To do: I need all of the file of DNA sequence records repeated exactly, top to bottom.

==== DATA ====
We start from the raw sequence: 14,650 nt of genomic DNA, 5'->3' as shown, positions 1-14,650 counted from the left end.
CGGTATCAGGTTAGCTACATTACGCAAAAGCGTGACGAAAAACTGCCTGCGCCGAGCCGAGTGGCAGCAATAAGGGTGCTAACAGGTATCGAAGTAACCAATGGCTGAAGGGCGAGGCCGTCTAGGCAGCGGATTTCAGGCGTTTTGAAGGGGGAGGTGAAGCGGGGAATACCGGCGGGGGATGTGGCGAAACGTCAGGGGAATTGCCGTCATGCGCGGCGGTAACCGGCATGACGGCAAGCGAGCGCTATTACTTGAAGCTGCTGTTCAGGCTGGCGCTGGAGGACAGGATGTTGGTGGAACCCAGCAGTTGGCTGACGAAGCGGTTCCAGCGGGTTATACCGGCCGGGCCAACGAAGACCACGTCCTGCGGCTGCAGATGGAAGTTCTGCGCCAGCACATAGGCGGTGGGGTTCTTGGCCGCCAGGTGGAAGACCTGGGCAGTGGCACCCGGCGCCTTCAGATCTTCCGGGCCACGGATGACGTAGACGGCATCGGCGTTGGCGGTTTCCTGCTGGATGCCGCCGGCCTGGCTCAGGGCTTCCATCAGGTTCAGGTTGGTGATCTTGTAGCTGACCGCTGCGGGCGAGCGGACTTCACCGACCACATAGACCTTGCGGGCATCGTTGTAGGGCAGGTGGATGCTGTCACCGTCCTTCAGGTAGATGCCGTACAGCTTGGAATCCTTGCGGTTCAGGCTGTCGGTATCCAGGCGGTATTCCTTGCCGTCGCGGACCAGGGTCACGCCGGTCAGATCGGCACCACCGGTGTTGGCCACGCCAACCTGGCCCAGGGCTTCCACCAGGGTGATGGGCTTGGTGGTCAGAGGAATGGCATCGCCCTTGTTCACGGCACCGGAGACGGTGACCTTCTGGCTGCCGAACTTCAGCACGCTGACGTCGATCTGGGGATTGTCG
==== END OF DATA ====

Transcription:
We start from the raw sequence: 14,650 nt of genomic DNA, 5'->3' as shown, positions 1-14,650 counted from the left end.
CGGTATCAGGTTAGCTACATTACGCAAAAGCGTGACGAAAAACTGCCTGCGCCGAGCCGAGTGGCAGCAATAAGGGTGCTAACAGGTATCGAAGTAACCAATGGCTGAAGGGCGAGGCCGTCTAGGCAGCGGATTTCAGGCGTTTTGAAGGGGGAGGTGAAGCGGGGAATACCGGCGGGGGATGTGGCGAAACGTCAGGGGAATTGCCGTCATGCGCGGCGGTAACCGGCATGACGGCAAGCGAGCGCTATTACTTGAAGCTGCTGTTCAGGCTGGCGCTGGAGGACAGGATGTTGGTGGAACCCAGCAGTTGGCTGACGAAGCGGTTCCAGCGGGTTATACCGGCCGGGCCAACGAAGACCACGTCCTGCGGCTGCAGATGGAAGTTCTGCGCCAGCACATAGGCGGTGGGGTTCTTGGCCGCCAGGTGGAAGACCTGGGCAGTGGCACCCGGCGCCTTCAGATCTTCCGGGCCACGGATGACGTAGACGGCATCGGCGTTGGCGGTTTCCTGCTGGATGCCGCCGGCCTGGCTCAGGGCTTCCATCAGGTTCAGGTTGGTGATCTTGTAGCTGACCGCTGCGGGCGAGCGGACTTCACCGACCACATAGACCTTGCGGGCATCGTTGTAGGGCAGGTGGATGCTGTCACCGTCCTTCAGGTAGATGCCGTACAGCTTGGAATCCTTGCGGTTCAGGCTGTCGGTATCCAGGCGGTATTCCTTGCCGTCGCGGACCAGGGTCACGCCGGTCAGATCGGCACCACCGGTGTTGGCCACGCCAACCTGGCCCAGGGCTTCCACCAGGGTGATGGGCTTGGTGGTCAGAGGAATGGCATCGCCCTTGTTCACGGCACCGGAGACGGTGACCTTCTGGCTGCCGAACTTCAGCACGCTGACGTCGATCTGGGGATTGTCG